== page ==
A. J. Drossaerts becomes the first archbishop of San Antonio at noon today. In San Fernando Cathedral, crowded to the doors by the thousands, the wool band with four crosses was placed on his shoulders by Archbishop John W. Shaw of New Orleans.
Sam Cooke appears at the Municipal Auditorium with the Silhouettes, Thurston Harris, The Dubs, The Drifters and Ernie Freeman & his Orchestra.
Bad roads prohibited wagons from bringing Christmas turkeys to San Antonio. This resulted in many families having to do without the traditional Christmas bird this season.
A candle burning at the altar of the Chapel of Miracles, 113 Ruiz street, set fire to the interior of the little church this morning and caused considerable damage before firemen extinguished the blaze.
Despite being undersized and trailing at halftime, Class 2A Brackenridge High School defeats Dallas Highland Park, 22-13, in front of 24,795 fans at Alamo Stadium to win the city’s first UIL state football championship.
Local toy dealers, heavily stocked for Christmas, have reassuringly reported that brutish Teddy bears have not replaced dolls as the object upon which little girls most like to shower their instinctive motherly love. Doll sales are way up.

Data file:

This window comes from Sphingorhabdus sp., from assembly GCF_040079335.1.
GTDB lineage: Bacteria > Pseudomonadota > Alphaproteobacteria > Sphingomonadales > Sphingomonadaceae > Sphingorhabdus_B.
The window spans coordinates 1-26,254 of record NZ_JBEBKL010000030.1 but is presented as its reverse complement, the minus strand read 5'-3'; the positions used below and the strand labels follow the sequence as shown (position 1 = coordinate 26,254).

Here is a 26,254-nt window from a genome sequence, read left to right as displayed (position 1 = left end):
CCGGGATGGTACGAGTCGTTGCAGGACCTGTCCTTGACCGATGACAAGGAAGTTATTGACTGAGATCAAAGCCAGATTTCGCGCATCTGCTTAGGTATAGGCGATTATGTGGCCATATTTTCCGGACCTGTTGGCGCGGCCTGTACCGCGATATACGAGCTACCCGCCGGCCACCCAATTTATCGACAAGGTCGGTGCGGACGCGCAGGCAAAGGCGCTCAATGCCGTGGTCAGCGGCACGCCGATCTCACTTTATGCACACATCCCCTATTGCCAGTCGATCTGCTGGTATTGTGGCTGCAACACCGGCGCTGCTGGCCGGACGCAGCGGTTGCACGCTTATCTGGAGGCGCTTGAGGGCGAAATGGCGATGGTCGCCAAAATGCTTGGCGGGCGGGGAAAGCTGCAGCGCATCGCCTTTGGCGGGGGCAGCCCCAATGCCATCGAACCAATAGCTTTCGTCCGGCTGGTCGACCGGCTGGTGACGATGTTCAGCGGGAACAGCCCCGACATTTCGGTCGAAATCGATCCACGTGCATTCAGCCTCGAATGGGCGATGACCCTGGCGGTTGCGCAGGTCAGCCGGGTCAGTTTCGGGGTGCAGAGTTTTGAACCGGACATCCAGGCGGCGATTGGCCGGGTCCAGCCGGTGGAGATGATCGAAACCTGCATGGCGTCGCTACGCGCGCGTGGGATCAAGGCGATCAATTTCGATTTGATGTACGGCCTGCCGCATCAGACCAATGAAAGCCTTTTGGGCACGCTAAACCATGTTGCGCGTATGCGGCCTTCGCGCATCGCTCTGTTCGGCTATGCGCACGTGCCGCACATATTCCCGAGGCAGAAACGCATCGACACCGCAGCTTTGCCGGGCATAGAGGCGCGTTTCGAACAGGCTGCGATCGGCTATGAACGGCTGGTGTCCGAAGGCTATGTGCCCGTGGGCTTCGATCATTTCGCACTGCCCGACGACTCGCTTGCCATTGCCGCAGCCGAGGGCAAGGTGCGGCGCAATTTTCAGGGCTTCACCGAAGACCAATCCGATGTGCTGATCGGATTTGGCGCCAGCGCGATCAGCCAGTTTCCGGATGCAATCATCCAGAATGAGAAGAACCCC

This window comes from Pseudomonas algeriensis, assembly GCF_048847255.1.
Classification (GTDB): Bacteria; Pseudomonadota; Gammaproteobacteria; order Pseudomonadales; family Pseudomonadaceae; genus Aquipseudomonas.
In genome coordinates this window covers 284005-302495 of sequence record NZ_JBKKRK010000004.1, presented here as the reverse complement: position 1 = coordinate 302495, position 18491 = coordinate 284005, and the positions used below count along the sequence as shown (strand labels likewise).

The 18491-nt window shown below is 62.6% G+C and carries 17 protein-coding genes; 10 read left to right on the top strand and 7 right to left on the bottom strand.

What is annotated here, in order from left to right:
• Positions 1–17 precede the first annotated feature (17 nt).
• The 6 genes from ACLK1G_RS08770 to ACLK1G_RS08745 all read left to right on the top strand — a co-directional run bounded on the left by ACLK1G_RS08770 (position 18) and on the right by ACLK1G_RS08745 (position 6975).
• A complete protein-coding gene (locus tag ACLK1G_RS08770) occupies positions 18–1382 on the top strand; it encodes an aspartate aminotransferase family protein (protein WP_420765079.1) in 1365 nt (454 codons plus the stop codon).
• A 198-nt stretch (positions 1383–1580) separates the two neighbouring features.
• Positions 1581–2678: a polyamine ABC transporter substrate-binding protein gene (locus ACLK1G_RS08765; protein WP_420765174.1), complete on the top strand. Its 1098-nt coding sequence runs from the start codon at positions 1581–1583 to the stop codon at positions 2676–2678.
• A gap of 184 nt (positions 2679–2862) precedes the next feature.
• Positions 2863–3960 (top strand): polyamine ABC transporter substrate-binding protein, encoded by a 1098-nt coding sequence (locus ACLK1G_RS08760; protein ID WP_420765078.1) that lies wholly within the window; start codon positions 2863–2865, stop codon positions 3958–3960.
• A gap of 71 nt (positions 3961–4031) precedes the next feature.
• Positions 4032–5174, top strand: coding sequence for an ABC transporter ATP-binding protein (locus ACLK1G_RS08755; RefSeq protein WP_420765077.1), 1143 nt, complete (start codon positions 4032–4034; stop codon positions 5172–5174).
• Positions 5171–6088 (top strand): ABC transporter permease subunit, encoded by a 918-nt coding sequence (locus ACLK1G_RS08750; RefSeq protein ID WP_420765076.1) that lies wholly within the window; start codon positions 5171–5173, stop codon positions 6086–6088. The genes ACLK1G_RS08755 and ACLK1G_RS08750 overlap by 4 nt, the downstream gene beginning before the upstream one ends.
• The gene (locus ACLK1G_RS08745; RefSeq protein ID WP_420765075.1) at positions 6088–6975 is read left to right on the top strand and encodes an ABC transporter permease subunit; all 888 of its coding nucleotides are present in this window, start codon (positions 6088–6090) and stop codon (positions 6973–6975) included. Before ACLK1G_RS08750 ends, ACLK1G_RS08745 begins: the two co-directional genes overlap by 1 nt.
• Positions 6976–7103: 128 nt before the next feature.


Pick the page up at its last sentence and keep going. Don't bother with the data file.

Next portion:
San Antonio businessmen today met with city and county officials to launch a campaign to raise $500,000 by popular subscription so that a site for the new Air Corps flying center can be purchased outside San Antonio.
San Antonio’s freeway engineer today charged the city planning department is attempting to force the state to follow an undesirable route on the Highway 87 freeway project.
No less than 50,000 people packed Alamo Plaza today on the occasion of President Taft’s first public speech in this city. Thousands more lined the streets to get a glimpse of our distinguished visitor.
A large vaudeville company, including the Marx Brothers, plays the Majestic Theater.
Charles A. Windus, 76 years of age, dies in the hospital at Fort Sam Houston in San Antonio. Mr. Windus had had an unusually varied military career. He fought in the Union Army at Petersburg, deserted the cavalry in 1868 and served a year of hard labor for it, and later won the Medal of Honor fighting the Kiowa at the Battle of the Little Wichita in 1870. In 1877 he acquired another dubious distinction while serving as deputy sheriff in Brackettville: while arresting four fugitives he shot and killed a Black Seminole named Adam Payne, one of several “Buffalo Soldiers” who had won the Medal of Honor serving as scouts for the U.S. Army. Thus, Windus became the only Medal of Honor recipient who ever killed another.